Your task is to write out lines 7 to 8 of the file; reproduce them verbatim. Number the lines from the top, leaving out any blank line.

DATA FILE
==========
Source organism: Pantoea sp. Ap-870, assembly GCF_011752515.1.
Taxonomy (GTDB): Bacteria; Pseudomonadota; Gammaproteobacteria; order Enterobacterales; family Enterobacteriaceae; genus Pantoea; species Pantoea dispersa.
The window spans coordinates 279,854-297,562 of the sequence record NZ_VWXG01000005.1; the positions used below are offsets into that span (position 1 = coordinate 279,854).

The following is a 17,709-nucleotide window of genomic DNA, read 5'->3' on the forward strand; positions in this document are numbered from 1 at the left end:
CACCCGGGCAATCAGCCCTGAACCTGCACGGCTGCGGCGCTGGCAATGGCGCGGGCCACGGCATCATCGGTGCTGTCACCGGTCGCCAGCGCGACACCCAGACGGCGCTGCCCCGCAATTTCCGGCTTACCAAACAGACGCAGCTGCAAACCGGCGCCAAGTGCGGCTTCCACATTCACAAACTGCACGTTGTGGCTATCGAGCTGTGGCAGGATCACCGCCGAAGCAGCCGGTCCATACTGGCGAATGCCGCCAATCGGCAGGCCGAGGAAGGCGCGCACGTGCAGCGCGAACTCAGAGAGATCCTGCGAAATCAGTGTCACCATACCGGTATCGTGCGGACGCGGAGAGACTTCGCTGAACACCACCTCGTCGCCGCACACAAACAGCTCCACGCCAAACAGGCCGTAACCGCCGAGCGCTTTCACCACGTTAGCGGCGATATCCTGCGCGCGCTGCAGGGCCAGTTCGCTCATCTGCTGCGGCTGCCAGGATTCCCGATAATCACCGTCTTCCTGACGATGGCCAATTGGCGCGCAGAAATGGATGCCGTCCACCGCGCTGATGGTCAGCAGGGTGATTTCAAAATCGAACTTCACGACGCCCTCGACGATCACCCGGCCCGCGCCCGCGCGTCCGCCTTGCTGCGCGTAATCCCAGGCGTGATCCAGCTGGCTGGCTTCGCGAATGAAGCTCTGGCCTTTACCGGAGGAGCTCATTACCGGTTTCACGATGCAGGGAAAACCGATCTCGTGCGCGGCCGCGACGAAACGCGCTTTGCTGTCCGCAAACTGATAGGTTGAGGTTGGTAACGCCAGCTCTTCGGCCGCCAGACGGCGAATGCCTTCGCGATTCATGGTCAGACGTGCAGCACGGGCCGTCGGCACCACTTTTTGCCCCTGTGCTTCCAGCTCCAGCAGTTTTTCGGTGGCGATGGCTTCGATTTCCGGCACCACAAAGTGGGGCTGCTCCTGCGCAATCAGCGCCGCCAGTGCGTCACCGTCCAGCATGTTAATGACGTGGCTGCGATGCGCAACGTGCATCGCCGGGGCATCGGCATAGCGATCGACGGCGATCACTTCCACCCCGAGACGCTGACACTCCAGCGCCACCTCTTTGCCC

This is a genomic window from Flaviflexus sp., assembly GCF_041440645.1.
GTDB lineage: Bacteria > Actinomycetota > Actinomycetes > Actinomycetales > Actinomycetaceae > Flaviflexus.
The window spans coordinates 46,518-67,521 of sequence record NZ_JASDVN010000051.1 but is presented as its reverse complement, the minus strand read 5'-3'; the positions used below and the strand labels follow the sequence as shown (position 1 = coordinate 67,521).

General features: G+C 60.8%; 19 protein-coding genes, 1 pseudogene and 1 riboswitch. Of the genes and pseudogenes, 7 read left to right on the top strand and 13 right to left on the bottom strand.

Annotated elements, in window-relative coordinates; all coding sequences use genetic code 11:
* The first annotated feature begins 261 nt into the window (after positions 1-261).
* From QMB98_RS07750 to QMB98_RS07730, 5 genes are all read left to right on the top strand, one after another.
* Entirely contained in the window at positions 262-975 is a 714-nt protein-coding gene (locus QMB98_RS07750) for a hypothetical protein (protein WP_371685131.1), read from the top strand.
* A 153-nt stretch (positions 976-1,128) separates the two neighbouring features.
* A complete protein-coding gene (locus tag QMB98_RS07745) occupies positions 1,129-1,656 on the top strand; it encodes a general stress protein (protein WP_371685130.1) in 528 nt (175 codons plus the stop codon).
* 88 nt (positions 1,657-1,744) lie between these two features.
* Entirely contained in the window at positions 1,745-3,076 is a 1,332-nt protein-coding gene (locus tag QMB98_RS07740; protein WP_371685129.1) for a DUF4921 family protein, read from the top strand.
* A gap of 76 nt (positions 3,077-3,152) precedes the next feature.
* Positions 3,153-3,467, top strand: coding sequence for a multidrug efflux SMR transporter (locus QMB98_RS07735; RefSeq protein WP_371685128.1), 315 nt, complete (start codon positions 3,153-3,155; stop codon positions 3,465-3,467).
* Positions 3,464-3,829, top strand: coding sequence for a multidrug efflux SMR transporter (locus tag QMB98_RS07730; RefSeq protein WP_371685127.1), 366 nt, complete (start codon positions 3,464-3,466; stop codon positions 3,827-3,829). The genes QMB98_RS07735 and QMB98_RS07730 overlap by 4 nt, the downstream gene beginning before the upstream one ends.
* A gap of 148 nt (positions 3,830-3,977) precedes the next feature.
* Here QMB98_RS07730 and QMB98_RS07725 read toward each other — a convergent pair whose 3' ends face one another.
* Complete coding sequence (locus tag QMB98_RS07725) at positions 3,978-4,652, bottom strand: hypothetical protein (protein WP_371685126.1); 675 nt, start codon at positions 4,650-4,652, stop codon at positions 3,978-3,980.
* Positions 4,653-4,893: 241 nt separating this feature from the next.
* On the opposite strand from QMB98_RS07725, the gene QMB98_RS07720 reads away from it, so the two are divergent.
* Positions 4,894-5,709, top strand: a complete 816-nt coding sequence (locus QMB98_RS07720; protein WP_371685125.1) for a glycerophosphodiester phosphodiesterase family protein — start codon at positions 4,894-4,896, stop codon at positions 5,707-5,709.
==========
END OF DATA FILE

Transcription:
GTDB lineage: Bacteria > Actinomycetota > Actinomycetes > Actinomycetales > Actinomycetaceae > Flaviflexus.
The window spans coordinates 46,518-67,521 of sequence record NZ_JASDVN010000051.1 but is presented as its reverse complement, the minus strand read 5'-3'; the positions used below and the strand labels follow the sequence as shown (position 1 = coordinate 67,521).